by Robert Gillis
Published in The Foxboro Reporter March 2002

I learned recently that my friend Shannon Leary of Foxboro would be going to college overseas – in England. I thought it might be interesting to talk to this local resident and have her relate some of her experiences as a new student in a foreign land.

Shannon and I first met four years ago at the Jaycees haunted house. At that time Shannon, all of 15, was performing in one of our scares, “The dorm room,” with a few other kids. In years after that, she took even more interest and a more active role in the haunted house, eventually being part of an award-winning guide team in 2000. Her enthusiasm was always contagious.

Shannon and I also get along because like me, she also has a very silly side. Whenever we met, we could be overheard having utterly irrelevant, silly, inane conversations about zebras and blue cars, technobable and spaceships – it’s a game we play and there’s one rule—whoever laughs first loses.

Shannon was often seen at her job at CVS here in Foxboro — always friendly, always smiling.

She left for London’s University of Westminster at the start of the school year, and returned home to Foxboro for Christmas vacation. It was at CVS over the break that I caught up with her, and we did an interview while she worked the store.

“So why London?” I asked, beginning my note taking.

Shannon smiled. “I saw a guy with a really cute accent and followed him there.”

I raised an eyebrow. “No, really.”

“Well, it sounded good, didn’t it? Really, I wanted an adventure, wanted to do something different, and when I visited London I could see myself living in the city.”

She’d been to London before, and had done all the tourist things. But what did her parents think? She is, after all, an only child. What did they think about her heading overseas for college?

According to Shannon, they were “ecstatic” with the choice. “My Mom said, “We never want to hold you back.”

So began her great adventure. She described the application process as the hardest thing she ever did. The four-page “UCAS” submission comes with a twenty-page instruction book! But she made it through, and was soon given offers to the six English schools she’d applied to.

She chose Westminster, and will never forget her arrival in London.

“My passport is stamped Heathrow, September 11,” she recalled, and my first reaction was to suddenly stop my scribbling and look up. It was afternoon in London. Here, it was 8:00am. She called her mother to say she’d arrived safely. The first plane hit the World Trade Center less than 30 minutes later.

“I didn’t even know about the attacks right away, until I called my friend Sheri a little later,” she said. That week, “A lot of people were coming up to me and saying, “I’m sorry for what happened to your country.”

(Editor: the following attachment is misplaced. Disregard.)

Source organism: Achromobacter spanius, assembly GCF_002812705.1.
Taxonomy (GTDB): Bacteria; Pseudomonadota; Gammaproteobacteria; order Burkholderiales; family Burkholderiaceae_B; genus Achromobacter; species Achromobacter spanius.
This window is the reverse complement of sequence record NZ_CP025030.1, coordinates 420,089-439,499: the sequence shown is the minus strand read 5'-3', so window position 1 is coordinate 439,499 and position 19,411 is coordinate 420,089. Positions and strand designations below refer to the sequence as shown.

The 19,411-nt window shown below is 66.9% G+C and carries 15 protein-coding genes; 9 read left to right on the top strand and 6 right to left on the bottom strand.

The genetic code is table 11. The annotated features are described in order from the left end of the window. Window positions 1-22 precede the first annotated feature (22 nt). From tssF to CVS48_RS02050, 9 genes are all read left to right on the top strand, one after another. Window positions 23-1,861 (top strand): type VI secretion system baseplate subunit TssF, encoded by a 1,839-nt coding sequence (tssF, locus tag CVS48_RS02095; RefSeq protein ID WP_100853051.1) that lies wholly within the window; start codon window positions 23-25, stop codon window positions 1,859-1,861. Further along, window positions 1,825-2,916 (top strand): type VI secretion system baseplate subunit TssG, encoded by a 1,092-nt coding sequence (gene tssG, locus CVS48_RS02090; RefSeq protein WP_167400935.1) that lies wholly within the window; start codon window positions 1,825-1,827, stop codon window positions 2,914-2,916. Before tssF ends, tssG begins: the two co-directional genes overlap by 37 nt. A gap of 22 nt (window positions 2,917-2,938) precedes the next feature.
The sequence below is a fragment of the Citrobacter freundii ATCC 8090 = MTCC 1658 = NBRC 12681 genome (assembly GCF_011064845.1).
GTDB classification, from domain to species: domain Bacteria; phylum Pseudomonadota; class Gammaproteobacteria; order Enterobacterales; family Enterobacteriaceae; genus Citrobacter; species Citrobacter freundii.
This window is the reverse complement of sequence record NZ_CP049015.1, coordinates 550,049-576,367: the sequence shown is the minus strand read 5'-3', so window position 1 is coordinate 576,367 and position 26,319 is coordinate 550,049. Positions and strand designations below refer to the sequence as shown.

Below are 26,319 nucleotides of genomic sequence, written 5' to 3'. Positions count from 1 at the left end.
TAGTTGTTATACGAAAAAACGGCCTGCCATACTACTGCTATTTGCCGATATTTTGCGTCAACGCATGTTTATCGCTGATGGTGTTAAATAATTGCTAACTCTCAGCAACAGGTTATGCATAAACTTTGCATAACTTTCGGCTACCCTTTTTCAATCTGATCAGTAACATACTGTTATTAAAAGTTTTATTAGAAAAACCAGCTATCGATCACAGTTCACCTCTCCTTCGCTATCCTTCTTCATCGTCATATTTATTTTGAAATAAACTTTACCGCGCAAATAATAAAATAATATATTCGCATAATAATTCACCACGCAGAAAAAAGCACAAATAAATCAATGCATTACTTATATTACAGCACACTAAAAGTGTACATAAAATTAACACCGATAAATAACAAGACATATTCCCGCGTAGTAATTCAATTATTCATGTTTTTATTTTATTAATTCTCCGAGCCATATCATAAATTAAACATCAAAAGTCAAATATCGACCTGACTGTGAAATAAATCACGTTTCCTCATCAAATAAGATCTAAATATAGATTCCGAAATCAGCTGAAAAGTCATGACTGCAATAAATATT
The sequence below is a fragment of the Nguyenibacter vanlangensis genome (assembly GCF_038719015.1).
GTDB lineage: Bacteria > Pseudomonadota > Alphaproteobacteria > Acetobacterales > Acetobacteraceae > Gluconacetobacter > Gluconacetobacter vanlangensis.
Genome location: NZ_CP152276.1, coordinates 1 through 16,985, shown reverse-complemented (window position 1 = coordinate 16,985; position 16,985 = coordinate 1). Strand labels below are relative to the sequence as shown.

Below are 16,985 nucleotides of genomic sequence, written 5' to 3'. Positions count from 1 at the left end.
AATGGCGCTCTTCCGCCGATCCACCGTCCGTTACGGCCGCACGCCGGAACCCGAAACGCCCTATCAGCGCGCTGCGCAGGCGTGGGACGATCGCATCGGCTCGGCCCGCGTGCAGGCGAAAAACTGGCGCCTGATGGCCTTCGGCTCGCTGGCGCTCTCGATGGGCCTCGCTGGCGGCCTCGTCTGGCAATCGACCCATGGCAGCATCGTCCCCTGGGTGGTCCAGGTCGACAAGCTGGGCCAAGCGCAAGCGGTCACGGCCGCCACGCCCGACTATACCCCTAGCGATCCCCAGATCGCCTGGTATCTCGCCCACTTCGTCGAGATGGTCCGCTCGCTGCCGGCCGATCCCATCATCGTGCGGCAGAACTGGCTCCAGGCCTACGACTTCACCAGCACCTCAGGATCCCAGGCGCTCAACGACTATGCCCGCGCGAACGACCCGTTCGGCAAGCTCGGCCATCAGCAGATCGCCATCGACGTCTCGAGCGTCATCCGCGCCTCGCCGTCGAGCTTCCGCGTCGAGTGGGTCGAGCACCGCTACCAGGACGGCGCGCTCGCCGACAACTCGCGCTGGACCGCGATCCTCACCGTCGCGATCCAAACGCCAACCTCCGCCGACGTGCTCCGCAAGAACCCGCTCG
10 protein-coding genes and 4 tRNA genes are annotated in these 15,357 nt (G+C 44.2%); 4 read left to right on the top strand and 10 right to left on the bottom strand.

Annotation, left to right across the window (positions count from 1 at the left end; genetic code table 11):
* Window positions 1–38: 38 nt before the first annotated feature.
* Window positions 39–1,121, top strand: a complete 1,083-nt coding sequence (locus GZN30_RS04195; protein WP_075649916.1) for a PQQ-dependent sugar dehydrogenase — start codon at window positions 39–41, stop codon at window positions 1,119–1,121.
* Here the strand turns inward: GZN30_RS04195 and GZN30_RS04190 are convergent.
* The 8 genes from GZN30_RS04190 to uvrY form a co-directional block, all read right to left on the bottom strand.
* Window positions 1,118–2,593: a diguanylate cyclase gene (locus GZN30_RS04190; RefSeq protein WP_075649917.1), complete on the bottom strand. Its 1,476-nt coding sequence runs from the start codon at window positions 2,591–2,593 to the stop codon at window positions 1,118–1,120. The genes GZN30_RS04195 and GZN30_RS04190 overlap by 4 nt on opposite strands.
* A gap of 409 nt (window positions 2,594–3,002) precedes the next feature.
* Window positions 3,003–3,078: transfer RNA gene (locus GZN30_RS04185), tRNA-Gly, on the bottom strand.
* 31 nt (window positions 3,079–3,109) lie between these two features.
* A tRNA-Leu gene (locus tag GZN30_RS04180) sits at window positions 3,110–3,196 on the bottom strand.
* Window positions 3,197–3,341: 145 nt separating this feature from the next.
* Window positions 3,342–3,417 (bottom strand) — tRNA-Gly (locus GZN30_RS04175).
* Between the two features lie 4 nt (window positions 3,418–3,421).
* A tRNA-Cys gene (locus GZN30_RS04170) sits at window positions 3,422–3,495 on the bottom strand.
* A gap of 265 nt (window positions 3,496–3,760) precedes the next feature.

“There was a great response over there…”

“Oh, yeah,” she agreed. “Tony Blair was on TV offering support, but there were rumors that England was gonna be [targeted] next.” She described that week as terrifying and uncertain, but recalled a gesture by the British that warmed her heart:

“A few days later I was walking near Buckingham Palace and there was a huge crowd. They were playing the US National Anthem and it gave me chills.”

The attacks affected Shannon in another way – the plan had been for her parents to join her in London five days after her arrival to bring over her clothes, pillowcases, sheets and other essentials for a year’s stay. Obviously, with all the flights in and out of America grounded, they had no way to get there, leaving the new student with just about the clothes on her back and a few necessities.

Fortunately, she stayed at a hostel and “did a lot of laundry,” and once flights resumed, her folks were able to bring her clothes.

After that auspicious start, she began her adventure. The school year commenced with “Fresher’s Week,” an orientation period for the international students. Shannon was assigned to her dorm, which over there is called the “hall of residence,” and she has her own room and bath. The kitchen is the common shared area.

“There’s no meal plans, so I do all my own cooking,” she explained. “You need to be very self sufficient. The kitchen is the social center,” she added.

It’s an all-freshman residence, by the second year she will be required to find her own place.

Sounds expensive, but she tells me that Westminster is surprisingly much more affordable than US schools. Westminster consists of three campuses, and Shannon lives on Harrow Campus. Unlike American colleges, English universities are a three-year program.